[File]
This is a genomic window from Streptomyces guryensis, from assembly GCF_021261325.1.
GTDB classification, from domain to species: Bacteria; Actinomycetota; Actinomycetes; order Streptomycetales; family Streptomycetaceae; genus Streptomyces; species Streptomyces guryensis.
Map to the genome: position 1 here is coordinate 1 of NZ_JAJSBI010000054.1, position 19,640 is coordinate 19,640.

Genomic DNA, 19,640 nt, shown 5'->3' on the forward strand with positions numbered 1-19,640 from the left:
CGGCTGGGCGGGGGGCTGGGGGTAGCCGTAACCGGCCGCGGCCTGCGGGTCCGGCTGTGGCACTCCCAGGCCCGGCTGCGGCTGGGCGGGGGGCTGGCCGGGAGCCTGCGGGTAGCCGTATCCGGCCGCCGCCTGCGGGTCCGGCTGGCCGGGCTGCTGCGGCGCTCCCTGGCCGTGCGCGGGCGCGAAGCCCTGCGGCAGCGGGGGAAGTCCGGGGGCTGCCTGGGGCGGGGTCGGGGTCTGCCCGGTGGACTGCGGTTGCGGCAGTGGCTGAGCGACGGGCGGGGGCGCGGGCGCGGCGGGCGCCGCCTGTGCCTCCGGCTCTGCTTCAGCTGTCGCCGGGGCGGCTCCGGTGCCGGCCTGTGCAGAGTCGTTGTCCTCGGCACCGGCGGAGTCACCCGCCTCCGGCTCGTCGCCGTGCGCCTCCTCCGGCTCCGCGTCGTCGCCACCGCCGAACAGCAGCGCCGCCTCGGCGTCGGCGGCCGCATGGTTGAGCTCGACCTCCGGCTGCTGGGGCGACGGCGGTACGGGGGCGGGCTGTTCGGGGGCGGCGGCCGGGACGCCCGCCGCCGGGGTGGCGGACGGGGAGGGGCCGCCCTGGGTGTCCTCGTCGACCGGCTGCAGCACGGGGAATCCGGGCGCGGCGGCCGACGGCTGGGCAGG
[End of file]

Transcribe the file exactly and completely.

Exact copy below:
This is a genomic window from Streptomyces guryensis, from assembly GCF_021261325.1.
GTDB classification, from domain to species: Bacteria; Actinomycetota; Actinomycetes; order Streptomycetales; family Streptomycetaceae; genus Streptomyces; species Streptomyces guryensis.
Map to the genome: position 1 here is coordinate 1 of NZ_JAJSBI010000054.1, position 19,640 is coordinate 19,640.

Genomic DNA, 19,640 nt, shown 5'->3' on the forward strand with positions numbered 1-19,640 from the left:
CGGCTGGGCGGGGGGCTGGGGGTAGCCGTAACCGGCCGCGGCCTGCGGGTCCGGCTGTGGCACTCCCAGGCCCGGCTGCGGCTGGGCGGGGGGCTGGCCGGGAGCCTGCGGGTAGCCGTATCCGGCCGCCGCCTGCGGGTCCGGCTGGCCGGGCTGCTGCGGCGCTCCCTGGCCGTGCGCGGGCGCGAAGCCCTGCGGCAGCGGGGGAAGTCCGGGGGCTGCCTGGGGCGGGGTCGGGGTCTGCCCGGTGGACTGCGGTTGCGGCAGTGGCTGAGCGACGGGCGGGGGCGCGGGCGCGGCGGGCGCCGCCTGTGCCTCCGGCTCTGCTTCAGCTGTCGCCGGGGCGGCTCCGGTGCCGGCCTGTGCAGAGTCGTTGTCCTCGGCACCGGCGGAGTCACCCGCCTCCGGCTCGTCGCCGTGCGCCTCCTCCGGCTCCGCGTCGTCGCCACCGCCGAACAGCAGCGCCGCCTCGGCGTCGGCGGCCGCATGGTTGAGCTCGACCTCCGGCTGCTGGGGCGACGGCGGTACGGGGGCGGGCTGTTCGGGGGCGGCGGCCGGGACGCCCGCCGCCGGGGTGGCGGACGGGGAGGGGCCGCCCTGGGTGTCCTCGTCGACCGGCTGCAGCACGGGGAATCCGGGCGCGGCGGCCGACGGCTGGGCAGG